The Sociodemographic Characteristics And Outcomes of Teenage Pregnancy at the John. F. Kennedy (JFK) Maternity Center, Monrovia, Liberia
Background: Teenage Pregnancy is a high-risk condition with adverse maternal and perinatal outcomes. The Literature suggests an increase in the global trend as a result of sociodemographic variables.
Aim: To determine the sociodemographic characteristics and pregnancy outcome among teenage mothers at John F. Kennedy Maternity Center.
Methods: A retrospective study involving evaluating obstetric records of teenage mothers at the JFK maternity center, Monrovia, from October 1, 2018, to September 30, 2019. Data was analyzed using IBM SPSS statistics for windows, version 20.
Results: Total antenatal registration was 5,560. Total delivery was 3,600, made up of 73.0% vaginal deliveries and 27.0% caesarean sections. Teenagers accounted for 11.6% and 4.0% of all pregnancies and deliveries, respectively. Compared to the general obstetric population, teenagers had fewer caesarean sections (21.0% versus 27.0%). The mean age of subjects was 16.0 ± 1.1 years. About 50.0% (63/124) of the subjects were below 17 years, they were all single and mostly (90%) residing with their parents. One-fifth (25/124) of the subjects had no formal education. All the pregnancies were not desired. About a quarter (29/124) had pregnancy-related complications. There were two perinatal deaths from cord prolapse and obstructed labour. Prenatal care was associated with less complication and improved foetal weight. There was no mortality among subjects.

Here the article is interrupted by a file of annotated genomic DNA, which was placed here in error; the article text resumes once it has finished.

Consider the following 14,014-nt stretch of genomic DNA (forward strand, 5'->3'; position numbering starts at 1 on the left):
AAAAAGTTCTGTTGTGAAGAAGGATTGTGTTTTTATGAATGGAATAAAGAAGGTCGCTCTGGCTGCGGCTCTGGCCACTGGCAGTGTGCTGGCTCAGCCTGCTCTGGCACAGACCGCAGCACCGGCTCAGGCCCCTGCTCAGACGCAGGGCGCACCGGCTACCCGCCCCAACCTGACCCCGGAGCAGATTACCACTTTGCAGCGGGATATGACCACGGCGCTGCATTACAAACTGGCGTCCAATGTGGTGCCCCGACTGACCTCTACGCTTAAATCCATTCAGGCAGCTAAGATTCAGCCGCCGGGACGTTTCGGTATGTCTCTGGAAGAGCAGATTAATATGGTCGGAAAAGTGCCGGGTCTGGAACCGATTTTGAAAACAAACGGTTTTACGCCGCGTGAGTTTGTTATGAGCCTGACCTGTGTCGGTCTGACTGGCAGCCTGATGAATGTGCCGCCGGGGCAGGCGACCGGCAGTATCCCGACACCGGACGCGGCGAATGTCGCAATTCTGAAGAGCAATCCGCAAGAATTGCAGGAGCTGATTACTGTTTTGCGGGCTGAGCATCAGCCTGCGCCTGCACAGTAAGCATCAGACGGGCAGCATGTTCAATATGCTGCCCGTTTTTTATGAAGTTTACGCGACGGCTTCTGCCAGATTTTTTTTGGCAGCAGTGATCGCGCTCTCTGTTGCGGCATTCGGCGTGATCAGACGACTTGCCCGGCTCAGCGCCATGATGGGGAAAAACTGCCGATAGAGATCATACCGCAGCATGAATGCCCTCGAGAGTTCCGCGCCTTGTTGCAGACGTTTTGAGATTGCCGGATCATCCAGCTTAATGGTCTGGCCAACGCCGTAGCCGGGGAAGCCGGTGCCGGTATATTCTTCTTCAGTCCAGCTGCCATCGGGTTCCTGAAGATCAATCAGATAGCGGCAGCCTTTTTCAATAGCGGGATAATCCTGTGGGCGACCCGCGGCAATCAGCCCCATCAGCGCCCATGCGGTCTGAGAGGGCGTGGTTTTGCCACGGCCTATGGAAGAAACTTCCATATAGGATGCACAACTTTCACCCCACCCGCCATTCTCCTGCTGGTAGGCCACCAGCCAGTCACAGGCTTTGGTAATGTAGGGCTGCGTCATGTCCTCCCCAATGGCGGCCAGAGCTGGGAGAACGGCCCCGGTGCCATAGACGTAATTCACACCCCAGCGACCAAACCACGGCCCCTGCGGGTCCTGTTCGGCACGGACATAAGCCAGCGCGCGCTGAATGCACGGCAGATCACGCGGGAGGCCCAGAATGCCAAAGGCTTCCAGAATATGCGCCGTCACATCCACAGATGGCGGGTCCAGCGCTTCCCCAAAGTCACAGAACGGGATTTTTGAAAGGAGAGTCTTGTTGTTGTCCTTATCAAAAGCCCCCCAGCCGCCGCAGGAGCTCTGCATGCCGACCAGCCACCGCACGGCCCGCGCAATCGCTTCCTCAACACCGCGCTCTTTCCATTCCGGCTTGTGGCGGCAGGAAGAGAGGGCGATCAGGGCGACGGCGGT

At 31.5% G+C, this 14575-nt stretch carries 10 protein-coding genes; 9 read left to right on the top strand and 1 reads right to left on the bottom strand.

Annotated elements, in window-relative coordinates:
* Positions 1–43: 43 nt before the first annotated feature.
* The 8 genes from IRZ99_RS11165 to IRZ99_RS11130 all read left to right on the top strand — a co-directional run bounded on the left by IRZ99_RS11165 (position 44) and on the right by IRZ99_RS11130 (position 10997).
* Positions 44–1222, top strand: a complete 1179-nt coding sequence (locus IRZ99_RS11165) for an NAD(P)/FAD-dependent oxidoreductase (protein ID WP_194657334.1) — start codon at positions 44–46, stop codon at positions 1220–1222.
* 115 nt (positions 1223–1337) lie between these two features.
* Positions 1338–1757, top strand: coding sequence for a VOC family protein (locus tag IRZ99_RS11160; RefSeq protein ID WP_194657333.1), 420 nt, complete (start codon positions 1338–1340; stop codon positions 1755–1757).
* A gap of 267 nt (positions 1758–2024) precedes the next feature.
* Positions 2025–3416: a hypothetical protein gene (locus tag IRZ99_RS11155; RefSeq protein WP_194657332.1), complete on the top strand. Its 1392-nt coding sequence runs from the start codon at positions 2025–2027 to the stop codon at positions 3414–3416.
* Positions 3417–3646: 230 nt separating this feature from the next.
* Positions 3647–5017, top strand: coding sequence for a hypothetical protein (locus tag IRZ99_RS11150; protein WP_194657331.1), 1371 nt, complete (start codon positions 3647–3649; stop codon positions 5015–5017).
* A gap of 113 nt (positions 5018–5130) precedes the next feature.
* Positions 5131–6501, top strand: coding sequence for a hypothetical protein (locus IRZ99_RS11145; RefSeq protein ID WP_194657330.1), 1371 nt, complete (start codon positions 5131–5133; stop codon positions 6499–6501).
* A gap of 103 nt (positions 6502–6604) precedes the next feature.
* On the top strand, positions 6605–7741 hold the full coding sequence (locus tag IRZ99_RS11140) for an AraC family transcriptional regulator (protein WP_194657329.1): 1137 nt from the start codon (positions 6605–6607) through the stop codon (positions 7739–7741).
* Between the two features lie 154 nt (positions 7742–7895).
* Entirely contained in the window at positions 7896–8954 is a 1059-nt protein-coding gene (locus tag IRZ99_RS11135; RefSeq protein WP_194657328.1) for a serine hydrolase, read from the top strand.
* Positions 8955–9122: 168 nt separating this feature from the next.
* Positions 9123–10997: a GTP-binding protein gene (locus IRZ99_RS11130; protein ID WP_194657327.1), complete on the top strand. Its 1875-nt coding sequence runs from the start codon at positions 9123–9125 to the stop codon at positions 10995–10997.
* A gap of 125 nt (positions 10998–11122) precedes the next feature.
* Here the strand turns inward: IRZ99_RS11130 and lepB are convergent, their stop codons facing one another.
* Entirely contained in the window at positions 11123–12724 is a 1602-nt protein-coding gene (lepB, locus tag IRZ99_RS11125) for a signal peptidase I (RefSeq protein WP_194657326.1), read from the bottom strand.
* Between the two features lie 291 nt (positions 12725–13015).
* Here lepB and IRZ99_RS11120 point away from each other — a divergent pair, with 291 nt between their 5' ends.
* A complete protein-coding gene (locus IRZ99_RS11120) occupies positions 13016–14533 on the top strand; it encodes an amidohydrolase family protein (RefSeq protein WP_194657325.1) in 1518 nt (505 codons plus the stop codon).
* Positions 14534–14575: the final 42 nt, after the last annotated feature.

Conclusion: This study established an institutional prevalence of teenage pregnancy of 11.6% and a delivery rate among teenage mothers of 4.0%. A low level of education was associated with higher pregnancy complications, while booking status and prenatal care were associated with improved foetal weight.
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